We decided to camp a mere 14 miles from home last weekend. Funnier still is we’ve not came here to hike or kayak either. Sometimes the best places are right in your backyard!!
The Chain O’ Lakes State Park, is located in northeast Illinois in both McHenry and Lake counties and became a state park in 1945 when the State of Illinois made an initial purchase of 840 acres. In the 1930s, a Civilian Conservation Corps (CCC) camp became the Chain O’Lakes Conservation Area, and was incorporated into the state park in 1957.
The Chain O’Lakes is located in northeast Illinois and is made up of 15 lakes joined by the Fox River and man-made channels. The collection of lakes is 7,100 acres (29 km2) of water, 488 miles (785 km) of shoreline and 45 miles (72 km) of river. “The Chain is the busiest inland recreational waterway per acre in the United States…” states the Fox Waterway Agency.
The Chain O’Lakes were formed when the Wisconsin glacier melted. The land of Chain O’Lakes State Park is primarily freshwater bog over deep peat layers. No worries drowning here… just stand up!! The river bluff slopes softly to the moraines that rise about 200 feet. Chain O’Lakes has a mixture of oak and hickory near the waterway, then going inland; cherry, elm, birch, sumac and spruce, plus some scattered pine stands.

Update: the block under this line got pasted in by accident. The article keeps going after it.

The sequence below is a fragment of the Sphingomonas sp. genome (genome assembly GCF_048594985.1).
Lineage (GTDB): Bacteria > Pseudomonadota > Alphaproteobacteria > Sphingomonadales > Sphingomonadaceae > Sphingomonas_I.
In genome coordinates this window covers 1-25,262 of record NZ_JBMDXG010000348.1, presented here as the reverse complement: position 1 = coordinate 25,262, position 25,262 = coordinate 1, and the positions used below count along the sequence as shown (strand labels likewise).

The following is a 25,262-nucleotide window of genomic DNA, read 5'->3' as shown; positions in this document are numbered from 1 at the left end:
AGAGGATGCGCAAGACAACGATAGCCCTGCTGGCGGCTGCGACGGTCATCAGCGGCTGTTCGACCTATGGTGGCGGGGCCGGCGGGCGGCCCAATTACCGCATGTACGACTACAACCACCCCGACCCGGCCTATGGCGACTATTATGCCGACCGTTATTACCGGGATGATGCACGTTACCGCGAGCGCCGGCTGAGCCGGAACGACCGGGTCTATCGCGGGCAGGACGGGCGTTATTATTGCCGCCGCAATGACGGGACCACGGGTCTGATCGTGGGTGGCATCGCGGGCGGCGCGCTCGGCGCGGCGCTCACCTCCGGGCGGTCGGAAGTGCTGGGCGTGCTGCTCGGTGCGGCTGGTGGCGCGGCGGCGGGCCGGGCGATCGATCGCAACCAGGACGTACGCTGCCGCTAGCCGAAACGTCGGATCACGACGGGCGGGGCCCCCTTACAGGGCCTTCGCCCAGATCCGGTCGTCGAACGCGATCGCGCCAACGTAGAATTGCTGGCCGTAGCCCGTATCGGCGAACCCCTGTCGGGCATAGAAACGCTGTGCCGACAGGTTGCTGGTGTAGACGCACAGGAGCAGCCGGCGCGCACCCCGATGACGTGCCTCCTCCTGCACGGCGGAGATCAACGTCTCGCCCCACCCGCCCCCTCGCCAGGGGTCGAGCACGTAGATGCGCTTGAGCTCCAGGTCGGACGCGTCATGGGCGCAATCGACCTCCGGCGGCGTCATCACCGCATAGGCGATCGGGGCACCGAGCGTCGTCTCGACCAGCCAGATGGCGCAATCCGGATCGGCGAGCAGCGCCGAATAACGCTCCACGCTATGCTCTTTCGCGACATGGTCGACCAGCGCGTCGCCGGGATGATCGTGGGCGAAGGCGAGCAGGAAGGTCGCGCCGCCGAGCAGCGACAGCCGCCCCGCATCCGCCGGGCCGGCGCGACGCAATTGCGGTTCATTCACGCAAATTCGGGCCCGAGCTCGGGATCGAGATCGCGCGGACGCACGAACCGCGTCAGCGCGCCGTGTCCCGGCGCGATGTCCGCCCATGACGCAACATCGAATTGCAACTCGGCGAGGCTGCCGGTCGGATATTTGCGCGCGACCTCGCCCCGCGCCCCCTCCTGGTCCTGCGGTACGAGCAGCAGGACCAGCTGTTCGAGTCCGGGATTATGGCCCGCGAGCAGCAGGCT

If you zoom into this photo, you may be able to see the swallow type birds (maybe a purple martin?) that were catching fish and dragonflies.
Time to relax, crack a beer…
Sloooowly creeping up on the American Lotus (Nelumbo lutea). I didn’t want to damage any of the two foot wide lily pads. I was using my hands to paddle up to it.
The area was originally inhabited by Algonquian, Miami, Mascouten and Potawatomi tribes, then during the 1880’s, Europeans started settling in. Later, in 1901, the train came to the area from Chicago, which opened up the area to tourism. Historically, Grass Lake was once almost entirely covered with American lotus each summer, which brought in boatloads of tourists.The area is also legendary for its hosting of 1920’s prohibition gangsters, including the infamous Al Capone, who owned a cottage on Bluff Lake near Antioch.
There was a very large stand of them.
I wish I had known they were smelly, I would have stuck my nose in it!!
We weren’t sure what type of insect this was, possibly a robber fly?
If you squint really hard there is a kildeer bird and a sand piper in there. Gesh, maybe I could use a real camera with a zoom lens…
Two hundred acres of restored native prairie provide nesting habitat for grassland bird species. A check-list of the nearly 200 birds that have been identified in the park is available at the park office. Other wildlife that call the Chain home: white-tailed deer, rabbits, ground squirrels, chipmunks, mink, opossum, skunks, raccoons, gophers, foxes, badgers, beaver, coyotes and groundhogs.
We finally got to a great little bar that had wonderful, refreshing margaritas!! AND a Clean potty =-)
Chimney swifts build their mud nests under route 173.
© Ilex ~ Midwestern Plant Girl